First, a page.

July 30, 2010 by Barry & Monique Zander · 6 Comments
This is the 27th in a continuing series about our trip through Canada to Alaska
Wednesday we arrived in Skagway, Alaska, after a long drive from Destruction Bay, Yukon. The trip took us into two provinces (Yukon Territory and British Columbia) and one state (Alaska) and included two surprises.
Surprise 1 – The road out of Destruction Bay began as another of those horrid blacktops with jarring frost heaves that caused members of the caravan to be ready to stomp on the brakes at all times for about a hundred miles. The tough part was that the highway was fine for a mile or two until we began bouncing unexpectedly. Some spots were marked with signs or flags but most weren’t. Caution, caution, caution!
Surprise 2 – The second surprise was that this was one of the most awe-inspiring segments of the trip that we have encountered. Monique called it “outrageous” because of the beauty. Not only are the lakes, mountain, rivers and terrain gorgeous, but there are a variety of attractions along the way that slowed down our progress. A “glacial desert” among the mountains, the historic village of Carcross, two interesting bridges and other unexpected sights begged us to make roadside stops.
“Outrageous,” “Awe-Inspiring,” Call it what you will, the drive to Skagway (top right) is worth taking the bumps in the road
Skagway is a major port of call for cruise ships, many of which carry more passengers and crew than the town’s population where it docks. The ocean tourists tear down the ramp at the harbor and immediately rush into town to soak up a few minutes of history before or after visiting the dozens of jewelry stores and other shops selling things they didn’t know they needed. A few hours later, they’re back on deck comparing the bargains they think they got.
We spent last winter in Key West, Florida, which is another cruise ship port, but it has held much of its characters, probably because of the characters who live there. Skagway, on the other hand, according to locals, has changed in the past six or so years to accommodate those passengers sprinting through town. Some do get to take the ride up the fantastic road on which we arrived, but probably most stay within sight of the massive bows of the ships at the end of Broadway.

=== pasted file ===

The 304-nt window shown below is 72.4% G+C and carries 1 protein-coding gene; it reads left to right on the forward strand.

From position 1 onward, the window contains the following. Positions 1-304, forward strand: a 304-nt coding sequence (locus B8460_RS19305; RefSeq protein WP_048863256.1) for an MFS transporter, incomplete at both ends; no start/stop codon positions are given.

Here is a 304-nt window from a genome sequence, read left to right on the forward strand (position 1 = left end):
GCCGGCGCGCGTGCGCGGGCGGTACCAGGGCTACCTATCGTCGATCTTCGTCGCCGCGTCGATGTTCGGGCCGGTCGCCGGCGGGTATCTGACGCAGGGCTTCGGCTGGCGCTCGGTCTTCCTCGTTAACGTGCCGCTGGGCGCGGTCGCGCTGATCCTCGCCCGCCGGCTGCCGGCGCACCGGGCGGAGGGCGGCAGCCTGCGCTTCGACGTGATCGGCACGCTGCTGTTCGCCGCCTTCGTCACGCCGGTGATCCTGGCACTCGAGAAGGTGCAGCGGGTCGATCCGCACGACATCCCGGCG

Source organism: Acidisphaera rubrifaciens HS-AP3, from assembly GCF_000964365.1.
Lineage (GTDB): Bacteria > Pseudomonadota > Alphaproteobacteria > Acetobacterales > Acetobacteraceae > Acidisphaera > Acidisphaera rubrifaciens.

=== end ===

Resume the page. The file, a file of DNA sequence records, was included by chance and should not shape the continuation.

Monique is out today, Friday, on a National Park Service-led walking tour of the town, and later we’ll head for the hills to visit sites important during Klondike gold rush days.
An Orca (“Killer Whale”) comes alongside as we cruised to Juneau
Now for some responses to your comments:
Traveling in Truck Campers: To the response about truck campers being the best way to see the Far North, that does seem to be a very practical way to visit Yukon and Alaska, but it’s not necessary. We are of the opinion that you’re better off choosing an RV to fit your lifestyle, not just for a long trip. We see every type of RV on the roads and in parks. No one seems to have any special problems. Age of the rig shouldn’t matter, but it’s strongly recommended that it be in good condition for the trip. It will get a workout.
Toads: I checked with Wagonmaster Ken and Tailgunner Spence about damage to towed vehicles. They both said it’s not an issue. The damages done could have happened anywhere on North American roads. Yes, there is rough riding up here, but you quickly learn to take it slow and watch for problem areas. If you’re worried, take it even slower – nobody behind you will get mad.
Pull-outs: Earlier we reported that many pullouts have “No Camping” signs. That was probably in just a few places. We have since seen lots of pullouts with RVs apparently staying for a few hours, a day or longer with no restrictions.
Mosquitoes: They have only bothered us a couple of times. We’ve gotten bitten by insects much more often in the lower 48 (but we’ve been bitten hard by the bug to return to Alaska, maybe even in winter when the Northern Lights are visible).
Reservations: We don’t know for sure because our caravan planners took care of that for us. Getting into private campgrounds early is probably a safe bet, like around 4 p.m. Most of the campground owners seem to try hard to accommodate everyone, even if it means providing dry-camping spaces. There are lots of public campgrounds in most places, and, again, the roadside stops seem like good “resting” places. Don’t expect to find back roads to snuggle into – most off-the-highways roads aren’t suitable for rigs.